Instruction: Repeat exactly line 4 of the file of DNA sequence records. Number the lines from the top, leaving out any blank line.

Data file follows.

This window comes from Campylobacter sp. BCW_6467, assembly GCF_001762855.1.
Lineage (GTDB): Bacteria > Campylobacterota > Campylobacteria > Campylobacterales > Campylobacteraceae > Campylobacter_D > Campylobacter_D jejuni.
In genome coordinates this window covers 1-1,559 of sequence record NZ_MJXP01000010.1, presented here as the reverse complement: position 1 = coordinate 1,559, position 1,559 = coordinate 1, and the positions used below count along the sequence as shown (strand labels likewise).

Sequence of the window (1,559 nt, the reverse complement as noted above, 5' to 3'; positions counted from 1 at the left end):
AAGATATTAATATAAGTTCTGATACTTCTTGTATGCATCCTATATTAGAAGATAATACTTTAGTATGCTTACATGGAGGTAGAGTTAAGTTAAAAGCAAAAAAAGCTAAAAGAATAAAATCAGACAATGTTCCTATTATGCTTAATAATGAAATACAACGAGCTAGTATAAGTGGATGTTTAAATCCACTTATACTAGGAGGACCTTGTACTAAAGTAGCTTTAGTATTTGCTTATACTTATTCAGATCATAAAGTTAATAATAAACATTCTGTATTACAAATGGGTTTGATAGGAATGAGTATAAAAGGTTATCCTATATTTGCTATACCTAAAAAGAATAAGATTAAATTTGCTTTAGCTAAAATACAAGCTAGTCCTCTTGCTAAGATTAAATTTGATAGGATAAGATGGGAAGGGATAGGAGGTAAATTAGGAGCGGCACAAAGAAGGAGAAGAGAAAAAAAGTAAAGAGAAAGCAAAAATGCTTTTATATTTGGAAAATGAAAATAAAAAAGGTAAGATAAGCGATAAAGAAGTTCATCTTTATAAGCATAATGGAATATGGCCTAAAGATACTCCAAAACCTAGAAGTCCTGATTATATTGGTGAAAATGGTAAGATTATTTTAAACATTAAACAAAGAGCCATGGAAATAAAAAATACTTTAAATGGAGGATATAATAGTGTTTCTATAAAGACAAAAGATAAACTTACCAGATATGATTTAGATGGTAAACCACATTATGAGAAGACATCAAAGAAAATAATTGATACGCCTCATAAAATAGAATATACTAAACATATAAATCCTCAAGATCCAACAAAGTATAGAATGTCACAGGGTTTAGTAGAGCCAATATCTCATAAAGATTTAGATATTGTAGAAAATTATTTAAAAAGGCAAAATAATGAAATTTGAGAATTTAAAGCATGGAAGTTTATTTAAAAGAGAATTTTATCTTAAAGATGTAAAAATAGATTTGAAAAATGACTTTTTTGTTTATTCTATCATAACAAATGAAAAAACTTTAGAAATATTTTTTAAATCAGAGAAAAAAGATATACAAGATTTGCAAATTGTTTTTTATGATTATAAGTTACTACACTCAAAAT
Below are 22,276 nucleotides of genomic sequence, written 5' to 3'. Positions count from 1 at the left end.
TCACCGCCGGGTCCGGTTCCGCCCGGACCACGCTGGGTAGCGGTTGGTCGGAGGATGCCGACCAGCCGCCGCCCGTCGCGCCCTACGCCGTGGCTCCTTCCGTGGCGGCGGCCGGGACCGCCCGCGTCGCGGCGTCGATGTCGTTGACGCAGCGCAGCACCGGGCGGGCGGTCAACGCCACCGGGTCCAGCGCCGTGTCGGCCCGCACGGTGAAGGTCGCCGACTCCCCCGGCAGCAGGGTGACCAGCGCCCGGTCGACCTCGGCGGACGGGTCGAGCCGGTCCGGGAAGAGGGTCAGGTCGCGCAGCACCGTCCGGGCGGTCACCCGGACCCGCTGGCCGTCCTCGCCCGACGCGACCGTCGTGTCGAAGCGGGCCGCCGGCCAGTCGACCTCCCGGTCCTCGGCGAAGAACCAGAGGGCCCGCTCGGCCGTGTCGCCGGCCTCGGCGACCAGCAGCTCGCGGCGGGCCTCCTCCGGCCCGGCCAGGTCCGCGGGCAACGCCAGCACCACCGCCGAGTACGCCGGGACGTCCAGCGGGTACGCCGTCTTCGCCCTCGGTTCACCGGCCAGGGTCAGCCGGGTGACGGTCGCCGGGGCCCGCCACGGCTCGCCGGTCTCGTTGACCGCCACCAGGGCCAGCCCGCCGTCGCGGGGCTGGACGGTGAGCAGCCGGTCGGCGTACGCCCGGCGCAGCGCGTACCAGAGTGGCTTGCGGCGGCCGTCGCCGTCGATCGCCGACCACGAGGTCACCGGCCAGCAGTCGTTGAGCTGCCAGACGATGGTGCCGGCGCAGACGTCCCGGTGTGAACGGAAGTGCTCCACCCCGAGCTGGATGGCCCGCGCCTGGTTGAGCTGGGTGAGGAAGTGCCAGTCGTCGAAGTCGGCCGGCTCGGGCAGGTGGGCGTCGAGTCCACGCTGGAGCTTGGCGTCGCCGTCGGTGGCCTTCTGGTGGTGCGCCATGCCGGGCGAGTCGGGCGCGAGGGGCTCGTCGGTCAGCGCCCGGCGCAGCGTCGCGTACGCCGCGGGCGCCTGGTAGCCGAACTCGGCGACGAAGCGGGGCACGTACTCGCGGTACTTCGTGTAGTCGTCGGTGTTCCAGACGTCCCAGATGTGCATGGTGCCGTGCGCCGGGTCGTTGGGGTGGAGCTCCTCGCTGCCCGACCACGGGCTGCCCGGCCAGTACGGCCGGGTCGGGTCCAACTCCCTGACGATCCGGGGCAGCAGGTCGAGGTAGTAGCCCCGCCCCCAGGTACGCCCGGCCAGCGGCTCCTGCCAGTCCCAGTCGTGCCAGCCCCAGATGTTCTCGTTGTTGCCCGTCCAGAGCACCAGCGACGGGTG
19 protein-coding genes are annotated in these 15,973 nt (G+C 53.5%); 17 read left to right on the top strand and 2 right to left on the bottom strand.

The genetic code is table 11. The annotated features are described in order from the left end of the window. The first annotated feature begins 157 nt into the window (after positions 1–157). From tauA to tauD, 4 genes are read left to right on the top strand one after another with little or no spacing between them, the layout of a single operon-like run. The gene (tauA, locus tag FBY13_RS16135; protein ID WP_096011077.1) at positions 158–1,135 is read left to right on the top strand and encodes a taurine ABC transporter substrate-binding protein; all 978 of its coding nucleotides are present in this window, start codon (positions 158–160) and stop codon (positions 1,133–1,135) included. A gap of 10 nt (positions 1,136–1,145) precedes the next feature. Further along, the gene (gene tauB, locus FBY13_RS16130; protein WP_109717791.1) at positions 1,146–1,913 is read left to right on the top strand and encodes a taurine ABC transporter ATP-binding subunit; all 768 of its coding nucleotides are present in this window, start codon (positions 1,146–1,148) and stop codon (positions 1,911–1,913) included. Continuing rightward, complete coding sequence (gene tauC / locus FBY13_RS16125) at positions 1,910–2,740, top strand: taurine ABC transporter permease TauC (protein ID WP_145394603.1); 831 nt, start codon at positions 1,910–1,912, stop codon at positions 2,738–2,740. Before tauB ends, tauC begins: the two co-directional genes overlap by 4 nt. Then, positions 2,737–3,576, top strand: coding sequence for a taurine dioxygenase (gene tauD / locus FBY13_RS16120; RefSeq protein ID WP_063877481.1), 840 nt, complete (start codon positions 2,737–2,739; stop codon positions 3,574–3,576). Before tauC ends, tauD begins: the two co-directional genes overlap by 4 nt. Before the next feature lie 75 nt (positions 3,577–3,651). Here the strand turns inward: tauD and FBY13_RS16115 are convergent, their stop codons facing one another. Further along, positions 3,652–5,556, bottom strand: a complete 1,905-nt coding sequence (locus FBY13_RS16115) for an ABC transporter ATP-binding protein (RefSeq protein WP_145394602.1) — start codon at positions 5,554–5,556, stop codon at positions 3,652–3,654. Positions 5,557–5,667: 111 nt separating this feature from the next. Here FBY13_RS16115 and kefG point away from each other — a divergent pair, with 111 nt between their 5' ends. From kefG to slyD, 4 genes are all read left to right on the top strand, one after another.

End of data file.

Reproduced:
Sequence of the window (1,559 nt, the reverse complement as noted above, 5' to 3'; positions counted from 1 at the left end):